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A common refrain among those of us coming out of the closet later in life is the phrase, “to live authentically.”

Once I came out, it felt amazing to begin living on the outside in a manner consistent with how I felt on the inside. It didn’t happen overnight, but the peace and clarity were rejuvenating compared to my life lived in hiding.

After the initial honeymoon phase wears off, however, sometimes we are left with the collateral damage of a life lived in pretense for 20, 30 40 or 50 years prior. What I mean by that is that pretending isn’t a light switch that is can just suddenly be turned into the OFF position. It strikes me as a rather stark reality that in order to pretend to be straight and fit in with society’s expectations of me like I did, I had to lie quite a bit.

I lied about a lot of things. In the hopes of not getting caught or discovered I sometimes overcompensated to appear straight.

Between the ages of about 5  to 40 I pretended to:

  • Like things I didn’t like; and not like things that I loved.
  • Feel things I didn’t feel; and not feel things that I felt.
  • See things I didn’t see; and not see things I saw.

To be clear, while I was in the covering up mode for 40 years, what I actually liked, felt and saw became vague and unclear over time. Mormonism had taught me to question both the accuracy and the validity of who I really was.

It took some experimenting to settle onto many of my own tastes. Sure, once I let go of all that I was free to admit that I DGAF about sports talk; I liked to talk theatre, films and crass humor instead. I was free to feel warm and tingly inside when a guy flirted with me. I no longer had to pretend not not cry during a movie. I could stop pretending to be looking at the beautiful woman walking by and clearly appreciate the man at her side and acknowledge it without guilt.

But the impulse to lie about small insignificant things sometimes still slaps me across the face. I just did it the other day. A friend simply asked me if I liked to read. I said yes and so he asked what I was reading at the moment. Instead of saying the truth which is that I do like to read but that I haven’t picked up a book in about 2 months so I wasn’t reading anything at the moment, I talked about the last book I read and made it sound current. The lie morphed into a bigger one that I ended up changing the subject to get rid of the discomfort. That may seem like a small insignificant lie but it bothered me that I was pretending something that wasn’t true. Even more so that the actual truth isn’t even embarrassing or unworthy. I’ve simply been too busy and caught up in other projects.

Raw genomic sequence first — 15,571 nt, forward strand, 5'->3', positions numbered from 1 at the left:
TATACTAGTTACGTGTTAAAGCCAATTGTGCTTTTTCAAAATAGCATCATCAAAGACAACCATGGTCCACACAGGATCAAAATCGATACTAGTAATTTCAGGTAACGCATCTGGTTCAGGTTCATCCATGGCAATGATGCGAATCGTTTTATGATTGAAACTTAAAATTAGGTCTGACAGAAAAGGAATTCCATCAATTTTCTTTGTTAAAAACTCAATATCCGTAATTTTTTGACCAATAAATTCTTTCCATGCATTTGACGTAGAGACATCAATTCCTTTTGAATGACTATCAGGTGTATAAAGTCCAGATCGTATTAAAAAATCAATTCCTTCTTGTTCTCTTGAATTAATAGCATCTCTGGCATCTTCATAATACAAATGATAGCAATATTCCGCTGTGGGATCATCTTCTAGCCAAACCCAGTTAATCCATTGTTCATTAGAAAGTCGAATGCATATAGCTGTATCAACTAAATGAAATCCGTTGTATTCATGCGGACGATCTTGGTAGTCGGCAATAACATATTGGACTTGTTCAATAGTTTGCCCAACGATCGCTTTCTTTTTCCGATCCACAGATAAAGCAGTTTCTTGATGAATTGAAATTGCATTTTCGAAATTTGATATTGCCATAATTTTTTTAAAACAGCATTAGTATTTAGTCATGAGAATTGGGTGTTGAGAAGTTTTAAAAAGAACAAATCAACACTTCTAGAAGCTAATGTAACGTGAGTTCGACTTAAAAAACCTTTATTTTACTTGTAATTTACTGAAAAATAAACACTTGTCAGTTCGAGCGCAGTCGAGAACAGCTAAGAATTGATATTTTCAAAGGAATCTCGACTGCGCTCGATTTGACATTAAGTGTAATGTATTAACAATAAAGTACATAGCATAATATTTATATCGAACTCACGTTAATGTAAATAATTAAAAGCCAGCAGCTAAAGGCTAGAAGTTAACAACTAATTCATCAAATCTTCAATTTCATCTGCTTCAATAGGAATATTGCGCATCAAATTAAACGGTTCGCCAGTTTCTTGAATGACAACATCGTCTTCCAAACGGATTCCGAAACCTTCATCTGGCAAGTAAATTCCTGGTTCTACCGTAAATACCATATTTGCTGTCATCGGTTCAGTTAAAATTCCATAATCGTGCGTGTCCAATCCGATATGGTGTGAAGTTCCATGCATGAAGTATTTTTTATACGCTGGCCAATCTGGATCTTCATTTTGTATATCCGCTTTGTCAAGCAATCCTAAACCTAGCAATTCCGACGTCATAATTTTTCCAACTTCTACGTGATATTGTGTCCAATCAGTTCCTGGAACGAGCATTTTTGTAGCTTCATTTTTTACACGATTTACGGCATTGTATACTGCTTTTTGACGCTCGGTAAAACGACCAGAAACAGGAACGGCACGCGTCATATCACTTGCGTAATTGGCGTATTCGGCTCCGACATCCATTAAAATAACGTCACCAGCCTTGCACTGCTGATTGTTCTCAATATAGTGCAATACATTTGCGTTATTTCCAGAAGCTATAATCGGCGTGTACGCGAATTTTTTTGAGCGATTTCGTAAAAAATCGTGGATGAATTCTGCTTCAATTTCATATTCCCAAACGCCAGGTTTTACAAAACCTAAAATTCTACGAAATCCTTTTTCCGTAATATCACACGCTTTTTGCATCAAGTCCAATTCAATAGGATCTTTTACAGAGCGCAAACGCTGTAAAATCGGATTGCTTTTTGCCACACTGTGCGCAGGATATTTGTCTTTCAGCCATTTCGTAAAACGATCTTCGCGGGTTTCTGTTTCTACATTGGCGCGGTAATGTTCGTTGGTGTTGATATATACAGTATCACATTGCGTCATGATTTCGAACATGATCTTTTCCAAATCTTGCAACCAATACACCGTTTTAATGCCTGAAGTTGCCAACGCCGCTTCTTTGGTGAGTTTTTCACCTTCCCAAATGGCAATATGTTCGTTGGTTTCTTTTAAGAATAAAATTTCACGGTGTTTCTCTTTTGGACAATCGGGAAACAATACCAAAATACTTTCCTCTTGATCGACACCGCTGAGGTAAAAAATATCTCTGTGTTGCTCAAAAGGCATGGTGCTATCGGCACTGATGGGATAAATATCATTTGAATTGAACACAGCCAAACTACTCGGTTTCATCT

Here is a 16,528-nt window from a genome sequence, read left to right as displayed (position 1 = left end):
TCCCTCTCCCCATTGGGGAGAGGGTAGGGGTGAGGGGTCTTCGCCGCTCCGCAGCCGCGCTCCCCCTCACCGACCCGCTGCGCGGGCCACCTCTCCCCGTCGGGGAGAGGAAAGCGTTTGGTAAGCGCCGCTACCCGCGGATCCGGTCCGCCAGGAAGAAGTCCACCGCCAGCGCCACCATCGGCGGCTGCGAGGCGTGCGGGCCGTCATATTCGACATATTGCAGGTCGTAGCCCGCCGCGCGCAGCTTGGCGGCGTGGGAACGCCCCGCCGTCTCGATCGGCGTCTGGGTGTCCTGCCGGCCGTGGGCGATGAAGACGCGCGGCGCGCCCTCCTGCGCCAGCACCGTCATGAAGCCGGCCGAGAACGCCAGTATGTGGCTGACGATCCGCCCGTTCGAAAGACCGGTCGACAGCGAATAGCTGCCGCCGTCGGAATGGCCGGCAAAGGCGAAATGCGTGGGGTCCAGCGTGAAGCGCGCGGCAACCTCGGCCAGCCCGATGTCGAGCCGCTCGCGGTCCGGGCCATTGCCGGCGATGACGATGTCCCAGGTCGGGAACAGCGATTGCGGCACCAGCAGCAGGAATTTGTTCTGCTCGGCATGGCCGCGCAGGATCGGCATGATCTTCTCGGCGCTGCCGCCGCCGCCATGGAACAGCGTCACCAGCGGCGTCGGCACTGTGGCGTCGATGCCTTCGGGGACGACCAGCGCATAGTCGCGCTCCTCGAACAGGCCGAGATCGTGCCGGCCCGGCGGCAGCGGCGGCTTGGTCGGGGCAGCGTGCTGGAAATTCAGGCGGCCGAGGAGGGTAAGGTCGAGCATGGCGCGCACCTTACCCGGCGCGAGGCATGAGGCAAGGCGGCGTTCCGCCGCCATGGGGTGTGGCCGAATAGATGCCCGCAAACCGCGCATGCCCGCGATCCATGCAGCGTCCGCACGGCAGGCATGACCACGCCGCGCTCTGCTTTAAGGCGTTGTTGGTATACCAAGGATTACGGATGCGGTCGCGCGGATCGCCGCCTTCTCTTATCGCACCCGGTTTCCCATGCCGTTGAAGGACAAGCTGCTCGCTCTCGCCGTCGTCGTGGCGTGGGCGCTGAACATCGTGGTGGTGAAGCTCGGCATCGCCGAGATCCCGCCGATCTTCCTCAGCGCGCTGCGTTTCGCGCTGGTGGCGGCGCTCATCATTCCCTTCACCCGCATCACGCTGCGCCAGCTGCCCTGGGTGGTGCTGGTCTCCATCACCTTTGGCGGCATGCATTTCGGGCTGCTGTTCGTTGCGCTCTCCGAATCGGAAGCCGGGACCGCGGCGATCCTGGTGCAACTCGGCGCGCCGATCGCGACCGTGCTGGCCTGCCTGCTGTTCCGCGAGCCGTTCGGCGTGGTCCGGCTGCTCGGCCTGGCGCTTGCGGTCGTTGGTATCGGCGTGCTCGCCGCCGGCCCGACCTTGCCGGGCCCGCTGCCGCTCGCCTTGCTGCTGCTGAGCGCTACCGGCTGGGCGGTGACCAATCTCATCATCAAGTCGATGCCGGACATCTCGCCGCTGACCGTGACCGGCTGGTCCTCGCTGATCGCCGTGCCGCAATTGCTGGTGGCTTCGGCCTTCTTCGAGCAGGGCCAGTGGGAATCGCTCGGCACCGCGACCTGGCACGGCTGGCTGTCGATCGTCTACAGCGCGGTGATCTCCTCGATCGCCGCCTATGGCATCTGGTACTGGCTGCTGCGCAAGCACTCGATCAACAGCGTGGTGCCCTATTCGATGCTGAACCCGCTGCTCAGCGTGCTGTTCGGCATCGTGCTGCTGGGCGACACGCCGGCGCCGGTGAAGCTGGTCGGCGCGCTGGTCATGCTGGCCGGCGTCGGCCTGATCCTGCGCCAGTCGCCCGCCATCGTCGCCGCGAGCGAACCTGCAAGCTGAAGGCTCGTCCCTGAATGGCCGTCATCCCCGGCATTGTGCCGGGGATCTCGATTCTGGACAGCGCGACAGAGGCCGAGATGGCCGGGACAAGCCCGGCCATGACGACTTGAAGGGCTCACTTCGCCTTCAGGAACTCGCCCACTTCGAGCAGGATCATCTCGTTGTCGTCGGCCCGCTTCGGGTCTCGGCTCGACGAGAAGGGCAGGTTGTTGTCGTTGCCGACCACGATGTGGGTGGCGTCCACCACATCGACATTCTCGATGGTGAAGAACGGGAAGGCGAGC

So, why not just say THAT?  Because my impulse is to lie.

I’m sure recognizing it is a significant part of changing, but I also think being more impeccable with the truth in all aspects of my life will help me change that impulse. Getting rid of pretense and exposing the raw, vulnerable me is a habit I want to nurture.

To honor that, here’s an embarrassing truth just as trivial and meaningless, but funny and more of who I really am. This happened to me this weekend and I don’t think I’m going to be allowed back to the gym because of it.

I had In N Out last night for the first time in months so I had gas this morning.

Anyway, at the gym I’m in a boot camp class and we’re doing our workouts in stations. I’m in the corner so I figure it’s a safe time to fart. Plus, the music is really loud so…. I let it go… And the trainer immediately tells everyone to take a quick water break.

Guess where the water fountain is…. Right behind me

It was bad. No one said anything though. But they had to know.

That’s the real me.

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